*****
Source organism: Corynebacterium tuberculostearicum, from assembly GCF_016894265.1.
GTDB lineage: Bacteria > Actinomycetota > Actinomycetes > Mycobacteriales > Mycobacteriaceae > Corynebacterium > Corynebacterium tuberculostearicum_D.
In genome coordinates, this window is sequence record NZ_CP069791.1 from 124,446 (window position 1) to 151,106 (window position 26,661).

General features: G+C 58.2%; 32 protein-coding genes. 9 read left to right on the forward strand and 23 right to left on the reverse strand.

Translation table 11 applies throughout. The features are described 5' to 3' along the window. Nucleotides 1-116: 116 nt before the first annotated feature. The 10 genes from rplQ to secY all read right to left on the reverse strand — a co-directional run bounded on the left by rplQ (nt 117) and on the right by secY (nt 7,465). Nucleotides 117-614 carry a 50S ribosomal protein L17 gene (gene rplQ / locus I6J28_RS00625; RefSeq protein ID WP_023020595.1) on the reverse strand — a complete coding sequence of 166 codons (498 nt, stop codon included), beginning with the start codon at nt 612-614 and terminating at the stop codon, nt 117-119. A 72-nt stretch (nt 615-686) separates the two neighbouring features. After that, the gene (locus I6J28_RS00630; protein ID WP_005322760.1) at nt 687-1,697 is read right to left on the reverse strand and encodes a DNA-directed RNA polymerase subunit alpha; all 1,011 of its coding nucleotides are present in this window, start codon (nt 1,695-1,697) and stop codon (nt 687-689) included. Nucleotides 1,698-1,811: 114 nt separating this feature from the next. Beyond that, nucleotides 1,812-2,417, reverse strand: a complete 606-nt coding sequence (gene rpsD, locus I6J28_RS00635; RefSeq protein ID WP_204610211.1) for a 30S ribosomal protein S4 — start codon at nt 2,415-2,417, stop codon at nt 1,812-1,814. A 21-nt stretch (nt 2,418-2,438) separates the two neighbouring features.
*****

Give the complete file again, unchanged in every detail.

Source organism: Corynebacterium tuberculostearicum, from assembly GCF_016894265.1.
GTDB lineage: Bacteria > Actinomycetota > Actinomycetes > Mycobacteriales > Mycobacteriaceae > Corynebacterium > Corynebacterium tuberculostearicum_D.
In genome coordinates, this window is sequence record NZ_CP069791.1 from 124,446 (window position 1) to 151,106 (window position 26,661).

General features: G+C 58.2%; 32 protein-coding genes. 9 read left to right on the forward strand and 23 right to left on the reverse strand.

Translation table 11 applies throughout. The features are described 5' to 3' along the window. Nucleotides 1-116: 116 nt before the first annotated feature. The 10 genes from rplQ to secY all read right to left on the reverse strand — a co-directional run bounded on the left by rplQ (nt 117) and on the right by secY (nt 7,465). Nucleotides 117-614 carry a 50S ribosomal protein L17 gene (gene rplQ / locus I6J28_RS00625; RefSeq protein ID WP_023020595.1) on the reverse strand — a complete coding sequence of 166 codons (498 nt, stop codon included), beginning with the start codon at nt 612-614 and terminating at the stop codon, nt 117-119. A 72-nt stretch (nt 615-686) separates the two neighbouring features. After that, the gene (locus I6J28_RS00630; protein ID WP_005322760.1) at nt 687-1,697 is read right to left on the reverse strand and encodes a DNA-directed RNA polymerase subunit alpha; all 1,011 of its coding nucleotides are present in this window, start codon (nt 1,695-1,697) and stop codon (nt 687-689) included. Nucleotides 1,698-1,811: 114 nt separating this feature from the next. Beyond that, nucleotides 1,812-2,417, reverse strand: a complete 606-nt coding sequence (gene rpsD, locus I6J28_RS00635; RefSeq protein ID WP_204610211.1) for a 30S ribosomal protein S4 — start codon at nt 2,415-2,417, stop codon at nt 1,812-1,814. A 21-nt stretch (nt 2,418-2,438) separates the two neighbouring features.